20/20 is the standard for good eyesight, and as the New Year approaches, let’s put down those resolutions and commit to seeing ourselves more clearly and practicing the habits that we need to accomplish our goals.

Habits are habit forming! 🙂

Wishing you many good habits in the New Year!

———-

You can learn more about developing habits from these great teachers:

James Clear, Atomic Habits: An Easy and Proven Way to Build Good Habits and Break Bad Ones (I loved the book and recommend his emails, too)

Twyla Tharp, The Creative Habit: Learn It and Use It for Life

Leo Babauta, Zen Habits (I recommend his emails)

Daily Stoic (I recommend the emails, and you can choose from daily or weekly formats)

2019: So Many Books

Books, books and more books Photo by 🇸🇮 Janko Ferlič - @specialdaddy on Unsplash

One of my goals this year was to read 50 books. I haven’t read that many books in a year since I was a kid. Most of the books that I read now are non-fiction which, for me, has always been a different kind of reading. With some help from one of my top recommendations of the year, Atomic Habits by James Clear, I developed a rock-solid reading habit.

The three books that I read this year that I would recommend in general:

  1. Atomic Habits: An Easy and Proven Way to Build Good Habits and Break Bad Ones by James Clear
  2. Permission to Feel by Marc Brackett
  3. Reboot: Leadership and the Art of Growing Up by Jerry Colonna

The three books I would recommend to artists:

  1. Big Magic: Creative Living Beyond Fear by Elizabeth Gilbert
  2. Art Inc by Lisa Congdon
  3. The War of Art: Break Through the Blocks and Win Your Inner Creative Battles by Steven Pressfield and Shawn Coyne OR Coaching the Artist Within by Eric Maisel

The three books I would recommend to people having an existential crisis:

  1. Almost Everything: Notes on Hope by Anne Lamott
  2. What if this were enough? by Heather Havrilesky
  3. The Antidote by Oliver Burkeman

I also read:

  1. Self-Compassion: The Proven Power of Being Kind to Yourself by Kristin Neff
  2. Being Mortal by Atul Gawande
  3. The Mastery of Self by don Miguel Ruiz Jr.
  4. The Soul of Money by Lynne Twist with Teresa Barker 
  5. The Education of Will by Patricia B. McConnell 
  6. Boundaries for Leaders by Henry Cloud
  7. The Best Place to Work by Ron Friedman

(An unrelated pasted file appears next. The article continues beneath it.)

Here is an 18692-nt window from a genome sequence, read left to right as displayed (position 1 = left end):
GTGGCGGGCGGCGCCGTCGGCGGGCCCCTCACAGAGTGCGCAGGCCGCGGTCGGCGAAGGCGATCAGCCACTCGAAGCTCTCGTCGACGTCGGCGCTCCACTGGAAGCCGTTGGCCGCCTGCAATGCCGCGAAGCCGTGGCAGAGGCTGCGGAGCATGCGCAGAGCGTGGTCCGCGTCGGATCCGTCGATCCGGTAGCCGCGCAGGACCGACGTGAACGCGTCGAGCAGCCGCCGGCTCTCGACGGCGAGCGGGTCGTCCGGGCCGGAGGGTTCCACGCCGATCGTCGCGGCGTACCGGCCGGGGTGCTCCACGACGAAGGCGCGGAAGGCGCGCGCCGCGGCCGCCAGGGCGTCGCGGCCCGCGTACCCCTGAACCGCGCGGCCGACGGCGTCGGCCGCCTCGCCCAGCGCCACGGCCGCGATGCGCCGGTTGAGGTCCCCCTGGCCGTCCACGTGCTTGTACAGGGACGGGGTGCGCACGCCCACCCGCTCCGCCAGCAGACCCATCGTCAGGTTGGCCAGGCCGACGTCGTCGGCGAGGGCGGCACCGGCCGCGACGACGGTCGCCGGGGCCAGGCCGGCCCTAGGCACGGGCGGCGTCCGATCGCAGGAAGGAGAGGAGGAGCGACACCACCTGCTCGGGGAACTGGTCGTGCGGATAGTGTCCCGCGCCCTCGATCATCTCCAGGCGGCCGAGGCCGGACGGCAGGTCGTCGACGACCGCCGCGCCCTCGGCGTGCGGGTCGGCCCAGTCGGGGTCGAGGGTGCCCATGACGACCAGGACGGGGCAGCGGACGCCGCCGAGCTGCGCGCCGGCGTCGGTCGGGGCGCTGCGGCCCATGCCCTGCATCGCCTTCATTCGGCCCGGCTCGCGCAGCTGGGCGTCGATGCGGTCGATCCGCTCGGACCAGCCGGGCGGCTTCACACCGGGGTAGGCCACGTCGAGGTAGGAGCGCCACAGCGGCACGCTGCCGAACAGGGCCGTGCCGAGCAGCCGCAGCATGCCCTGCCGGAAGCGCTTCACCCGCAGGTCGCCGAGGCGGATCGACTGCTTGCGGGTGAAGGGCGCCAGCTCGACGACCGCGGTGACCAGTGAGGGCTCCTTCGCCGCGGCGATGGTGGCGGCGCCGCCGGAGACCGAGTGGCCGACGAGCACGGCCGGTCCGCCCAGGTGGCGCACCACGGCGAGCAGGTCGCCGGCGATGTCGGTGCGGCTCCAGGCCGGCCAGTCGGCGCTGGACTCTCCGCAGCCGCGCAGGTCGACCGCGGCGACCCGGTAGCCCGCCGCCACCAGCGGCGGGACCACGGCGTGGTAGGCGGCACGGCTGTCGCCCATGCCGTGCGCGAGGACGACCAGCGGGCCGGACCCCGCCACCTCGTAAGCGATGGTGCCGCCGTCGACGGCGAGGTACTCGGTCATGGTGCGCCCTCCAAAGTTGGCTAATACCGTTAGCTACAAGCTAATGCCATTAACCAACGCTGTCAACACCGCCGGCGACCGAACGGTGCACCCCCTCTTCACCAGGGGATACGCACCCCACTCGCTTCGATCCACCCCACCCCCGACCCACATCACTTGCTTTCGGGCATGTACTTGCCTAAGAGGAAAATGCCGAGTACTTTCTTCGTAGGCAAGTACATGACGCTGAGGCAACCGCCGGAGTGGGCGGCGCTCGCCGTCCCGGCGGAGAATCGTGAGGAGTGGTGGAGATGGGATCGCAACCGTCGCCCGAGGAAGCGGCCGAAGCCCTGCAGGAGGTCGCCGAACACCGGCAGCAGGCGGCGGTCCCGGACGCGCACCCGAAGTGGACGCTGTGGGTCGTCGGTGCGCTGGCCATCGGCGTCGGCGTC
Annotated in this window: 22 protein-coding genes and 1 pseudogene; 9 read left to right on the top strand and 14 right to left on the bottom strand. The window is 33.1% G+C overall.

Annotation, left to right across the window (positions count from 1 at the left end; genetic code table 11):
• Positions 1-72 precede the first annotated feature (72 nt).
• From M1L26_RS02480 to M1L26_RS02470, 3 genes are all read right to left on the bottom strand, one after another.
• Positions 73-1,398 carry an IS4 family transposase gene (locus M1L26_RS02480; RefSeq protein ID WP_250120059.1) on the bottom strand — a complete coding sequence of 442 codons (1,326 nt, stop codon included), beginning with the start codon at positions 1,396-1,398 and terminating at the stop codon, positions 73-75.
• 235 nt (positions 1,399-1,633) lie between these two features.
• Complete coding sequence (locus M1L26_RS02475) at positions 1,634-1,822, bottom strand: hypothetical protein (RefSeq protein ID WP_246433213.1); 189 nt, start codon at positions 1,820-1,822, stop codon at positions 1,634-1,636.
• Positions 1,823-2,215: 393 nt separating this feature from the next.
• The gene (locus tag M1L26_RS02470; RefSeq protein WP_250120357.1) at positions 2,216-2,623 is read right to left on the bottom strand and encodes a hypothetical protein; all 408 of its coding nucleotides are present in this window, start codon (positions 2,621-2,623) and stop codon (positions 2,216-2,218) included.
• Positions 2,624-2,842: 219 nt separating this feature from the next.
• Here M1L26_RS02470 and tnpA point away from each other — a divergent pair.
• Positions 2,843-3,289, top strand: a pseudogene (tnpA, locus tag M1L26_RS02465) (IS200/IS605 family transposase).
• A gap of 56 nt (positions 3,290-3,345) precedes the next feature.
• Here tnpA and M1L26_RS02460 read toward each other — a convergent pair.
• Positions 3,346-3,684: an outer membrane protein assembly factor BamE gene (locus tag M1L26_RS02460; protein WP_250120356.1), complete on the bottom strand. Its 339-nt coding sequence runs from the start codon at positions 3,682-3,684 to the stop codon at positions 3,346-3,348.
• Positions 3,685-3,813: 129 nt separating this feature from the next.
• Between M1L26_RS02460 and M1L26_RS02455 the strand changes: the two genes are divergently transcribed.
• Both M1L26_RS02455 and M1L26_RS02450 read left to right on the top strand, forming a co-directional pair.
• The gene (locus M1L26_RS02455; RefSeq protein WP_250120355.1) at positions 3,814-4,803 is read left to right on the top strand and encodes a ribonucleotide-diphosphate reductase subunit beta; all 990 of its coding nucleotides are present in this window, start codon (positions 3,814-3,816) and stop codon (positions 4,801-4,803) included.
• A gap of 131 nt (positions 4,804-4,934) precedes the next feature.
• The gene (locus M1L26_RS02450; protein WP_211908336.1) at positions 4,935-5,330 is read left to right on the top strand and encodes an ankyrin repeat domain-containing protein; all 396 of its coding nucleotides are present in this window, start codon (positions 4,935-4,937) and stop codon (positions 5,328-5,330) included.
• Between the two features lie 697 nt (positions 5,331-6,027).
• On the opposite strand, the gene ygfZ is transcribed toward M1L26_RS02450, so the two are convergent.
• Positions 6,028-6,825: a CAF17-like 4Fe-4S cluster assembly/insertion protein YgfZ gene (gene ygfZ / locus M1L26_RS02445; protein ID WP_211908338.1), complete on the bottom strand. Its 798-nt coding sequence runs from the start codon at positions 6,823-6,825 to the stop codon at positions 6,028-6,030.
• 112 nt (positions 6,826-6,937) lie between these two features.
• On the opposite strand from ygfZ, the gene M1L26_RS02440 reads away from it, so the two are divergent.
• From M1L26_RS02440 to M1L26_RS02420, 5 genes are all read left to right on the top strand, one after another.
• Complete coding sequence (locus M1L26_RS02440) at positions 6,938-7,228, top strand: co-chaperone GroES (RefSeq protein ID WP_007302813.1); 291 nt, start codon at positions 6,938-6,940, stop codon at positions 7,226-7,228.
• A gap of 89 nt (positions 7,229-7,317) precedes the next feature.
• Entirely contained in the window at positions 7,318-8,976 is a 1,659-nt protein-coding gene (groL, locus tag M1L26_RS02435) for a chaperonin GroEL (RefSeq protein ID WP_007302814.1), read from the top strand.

8. Disrupt Yourself by Whitney Johnson
  9. Take Control of Your Life by Mel Robbins
  10. Everything Happens for a Reason and Other Lies I’ve Loved by Kate Bowler
  11. Becoming by Michelle Obama
  12. Writing to Change the World by Mary Pipher
  13. Creating Your Best Life by Caroline Miller and Michael B. Frisch
  14. The Dance of Anger by Harriet Lerner
  15. The Dance of Connection by Harriet Lerner
  16. Happiness is a Choice You Make by John Leland
  17. Digital Minimalism by Cal Newport
  18. Show Your Work by Austin Kleon
  19. This is Marketing by Seth Godin
  20. The Next Millionaire Next Door by Thomas J. Stanley Ph.D. and Sarah Stanley Fallaw Ph.D 
  21. Everybody, Always by Bob Goff
  22. Ransacker by Emmy Laybourne 
  23. Total Money Makeover by Dave Ramsey
  24. Steal Like an Artist by Austin Kleon
  25. Choose Wonder Over Worry by Amber Rae
  26. The Brain that Changes Itself by Norman Doidge 
  27. The Confidence Code by Katty Kay and Claire Shipman 
  28. Job Joy: Your Guide to Success, Meaning and Happiness in Your Career
    by Kristen J. Zavo and Ellen Petry Leanse
  29. The $100 Startup by Chris Guillebeau
  30. The Person You Mean to Be: How Good People Fight Bias by Dolly Chugh and Lazlo Bock
  31. Maybe You Should Talk to Someone by Lori Gottlieb
  32. Worth It by Amanda Steinberg
  33. A Beginner’s Guide to the End: Practical Advice for Living Life and Facing Death by Dr. BJ Miller and Shoshana Berger 
  34. Crucial Accountability by Kerry Patterson, Joseph Grenny, Ron McMillan, Al Switzler, David Maxfield
  35. Remote: Office Not Required by Jason Fried and David Heinemeier Hansson 
  36. Find Your Why by Simon Sinek, David Mead, et al.
  37. Learning to Walk in the Dark by Barbara Brown Taylor 
  38. Get it Done by Sam Bennett
  39. Start Right Where You Are by Sam Bennett